Brittany Rist walked down the aisle in a dress and a white veil to the song, “Girl.”
“Girl, perfectly her, broken and hurt,” crooned artist SMYL in a falsetto. “Shake off the night and don’t hide your face.”
It was Rist’s wedding. But there was no beaming partner waiting at the altar.
Wearing a rose-colored dress, the 34-year-old read her vows alone in front of a mirror in her backyard. She’d accepted her own proposal and given herself a ring. Instead of a spouse, a red velvet cake awaited her, next to a bottle of Champagne.
Rist said “I do” to herself, and committed to loving herself for better or worse.
“I vow to never settle or abandon myself in a romantic partnership ever again,” she told her reflection in the mirror. “I vow to honor my calling and live life as a work of art.”
Rist did not have an officiant or guests at her self-wedding, and toasted herself at a solo reception.
Months before the event, which she calls a “soul commitment ceremony,” she had separated from her son’s father after nine years together. She’d started working on healing her inner self, taken a vow of celibacy and signed up for therapy.
And that afternoon in November 2021, at her home in Ozark, Missouri, she punctuated her self-love journey with a statement of self-appreciation.
“I realized (that) in love and in relationships with other people, I wasn’t fully showing up and loving myself through that process, which made it really difficult to receive love from others,” she says. “We pour all of this time and money and energy into marrying other people, and we don’t ever pour that back into ourselves.”
As part of her self discovery, she decided to commit to herself.
“I thought, ‘Why don’t I just buy myself a ring? Why don’t I just love myself fully during this time, and have a little ceremony?’ It felt empowering to sit in front of the mirror and feel that I love all of me and my scars and all that makes me feel unlovable.”
The concept of self-marriage, or sologamy, has been around for years. In a “Sex and the City” episode that aired in August 2003, Carrie Bradshaw seeks revenge on a frenemy by telling her that she’s marrying herself and is registered at luxury shoe store Manolo Blahnik.
No data exists on how many people celebrate sologamy with ceremonies, but the practice has been explored in a handful of recent news articles.
CNN talked to four women who’ve married themselves. They describe the act as a symbolic expression of self-love and an affirmation of a deep, meaningful relationship with one’s self. They also say it has nothing to do with swearing off future partnerships with a spouse, which they say is a popular misconception.
About a year after Rist’s solo ceremony, she tied the knot with her now-husband. She wears her self-marriage ring on her right hand as a reminder of the commitment she made to herself.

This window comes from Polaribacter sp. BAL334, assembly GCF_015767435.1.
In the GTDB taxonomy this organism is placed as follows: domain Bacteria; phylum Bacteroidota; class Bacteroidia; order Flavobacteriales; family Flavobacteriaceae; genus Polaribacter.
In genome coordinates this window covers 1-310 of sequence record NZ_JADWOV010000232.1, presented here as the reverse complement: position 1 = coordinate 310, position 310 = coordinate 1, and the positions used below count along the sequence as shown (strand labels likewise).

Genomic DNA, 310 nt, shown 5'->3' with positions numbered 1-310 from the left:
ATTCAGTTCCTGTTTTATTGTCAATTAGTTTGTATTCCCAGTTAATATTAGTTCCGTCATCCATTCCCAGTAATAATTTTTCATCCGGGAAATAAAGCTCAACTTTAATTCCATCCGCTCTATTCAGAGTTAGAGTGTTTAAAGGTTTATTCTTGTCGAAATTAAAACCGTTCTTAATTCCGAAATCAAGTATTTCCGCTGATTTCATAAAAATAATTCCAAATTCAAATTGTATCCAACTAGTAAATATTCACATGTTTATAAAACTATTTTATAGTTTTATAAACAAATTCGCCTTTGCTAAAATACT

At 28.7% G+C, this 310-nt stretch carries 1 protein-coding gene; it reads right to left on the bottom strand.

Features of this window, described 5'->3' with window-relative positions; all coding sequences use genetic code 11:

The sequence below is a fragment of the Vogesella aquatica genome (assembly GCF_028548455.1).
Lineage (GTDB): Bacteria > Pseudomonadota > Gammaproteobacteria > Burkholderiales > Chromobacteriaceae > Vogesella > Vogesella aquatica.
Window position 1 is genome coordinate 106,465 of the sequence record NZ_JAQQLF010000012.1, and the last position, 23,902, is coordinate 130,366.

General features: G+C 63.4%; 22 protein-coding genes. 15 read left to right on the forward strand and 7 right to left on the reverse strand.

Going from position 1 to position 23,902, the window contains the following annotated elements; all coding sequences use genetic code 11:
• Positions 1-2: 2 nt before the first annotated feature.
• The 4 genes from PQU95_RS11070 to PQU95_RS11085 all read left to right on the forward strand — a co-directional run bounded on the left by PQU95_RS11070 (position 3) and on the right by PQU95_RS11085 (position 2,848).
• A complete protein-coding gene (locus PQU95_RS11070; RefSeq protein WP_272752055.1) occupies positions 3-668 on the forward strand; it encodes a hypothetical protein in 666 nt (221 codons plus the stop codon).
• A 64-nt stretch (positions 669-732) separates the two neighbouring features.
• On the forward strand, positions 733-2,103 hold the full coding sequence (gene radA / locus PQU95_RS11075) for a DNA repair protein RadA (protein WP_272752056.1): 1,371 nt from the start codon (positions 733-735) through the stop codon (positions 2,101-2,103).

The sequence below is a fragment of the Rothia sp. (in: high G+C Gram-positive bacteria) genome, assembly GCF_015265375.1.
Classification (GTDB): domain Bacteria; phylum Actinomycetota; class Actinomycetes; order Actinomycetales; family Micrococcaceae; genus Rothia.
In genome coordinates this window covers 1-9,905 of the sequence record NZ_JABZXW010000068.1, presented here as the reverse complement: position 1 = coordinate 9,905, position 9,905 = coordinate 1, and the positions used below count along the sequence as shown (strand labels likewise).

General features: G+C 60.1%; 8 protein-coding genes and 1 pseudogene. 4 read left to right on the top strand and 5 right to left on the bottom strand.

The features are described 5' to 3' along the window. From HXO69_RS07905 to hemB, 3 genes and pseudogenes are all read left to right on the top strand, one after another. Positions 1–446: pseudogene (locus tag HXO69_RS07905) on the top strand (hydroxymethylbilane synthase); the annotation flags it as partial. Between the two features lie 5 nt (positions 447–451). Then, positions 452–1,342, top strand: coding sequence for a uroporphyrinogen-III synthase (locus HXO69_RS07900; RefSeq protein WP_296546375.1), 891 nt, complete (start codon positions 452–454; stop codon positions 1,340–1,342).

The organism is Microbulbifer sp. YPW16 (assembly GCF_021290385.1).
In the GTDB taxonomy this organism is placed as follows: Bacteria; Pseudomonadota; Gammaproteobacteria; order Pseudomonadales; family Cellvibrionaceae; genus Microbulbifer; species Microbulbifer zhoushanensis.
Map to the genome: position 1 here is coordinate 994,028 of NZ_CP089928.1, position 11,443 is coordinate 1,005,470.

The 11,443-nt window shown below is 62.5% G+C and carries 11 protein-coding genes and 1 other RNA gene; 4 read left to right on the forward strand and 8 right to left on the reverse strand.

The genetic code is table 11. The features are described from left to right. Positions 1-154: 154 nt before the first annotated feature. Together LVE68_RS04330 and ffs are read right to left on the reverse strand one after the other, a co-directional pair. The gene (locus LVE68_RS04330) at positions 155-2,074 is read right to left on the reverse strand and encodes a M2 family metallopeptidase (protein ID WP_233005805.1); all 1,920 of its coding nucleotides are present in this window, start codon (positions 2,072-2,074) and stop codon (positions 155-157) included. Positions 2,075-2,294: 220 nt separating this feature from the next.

Critics have slammed the practice as narcissistic. Sologamy is not legally binding in the US and is not recognized by the laws of any country. But an expert says people who commit to loving themselves after working on inner healing are on to something.
“What stands out for me about this trend is that more and more people are realizing that they need to take responsibility for their own happiness — that they can have a satisfying, meaningful life without being in a partnership,” says John Amodeo, a therapist and author of “Dancing with Fire: A Mindful Way to Loving Relationships.”
Amodeo describes it as a healthy form of narcissism. Without self-love, he says, people depend on others to feel worthy and valuable.
“It is actually a lack of self-love that leads to unhealthy narcissism,” he says. “We are then constantly needing validation from other to fill our inner emptiness.”
Body image coach Danni Adams had planned to marry herself several years ago. She wanted a big party, filled with people she loved.
But then the pandemic hit, and she postponed her plans. Instead of a wedding, she turned to a therapist to focus on improving her self-esteem.
“I took a couple of years to really invest in myself, going to therapy, really digging deep into what it means to break generational curses, process trauma,” says Adams, now 30. “Then when I really felt good about myself, I told my therapist, ‘I think I want to get married to myself now.’”
And so she did, before about 40 guests in December at an outdoor venue in Sanford, Florida. Adams walked down the aisle to the song, “Self Love,” by Jayson Lyric, which contains the lines, “I been working on me / I been loving on me / I had to learn to love myself.”
The wedding cost about $4,000 and included nine bridesmaids, Adams says. A friend officiated. Like Rist, she read her vows in front of a full-length mirror.
As Adams walked down the aisle, she thought about what led her to this moment.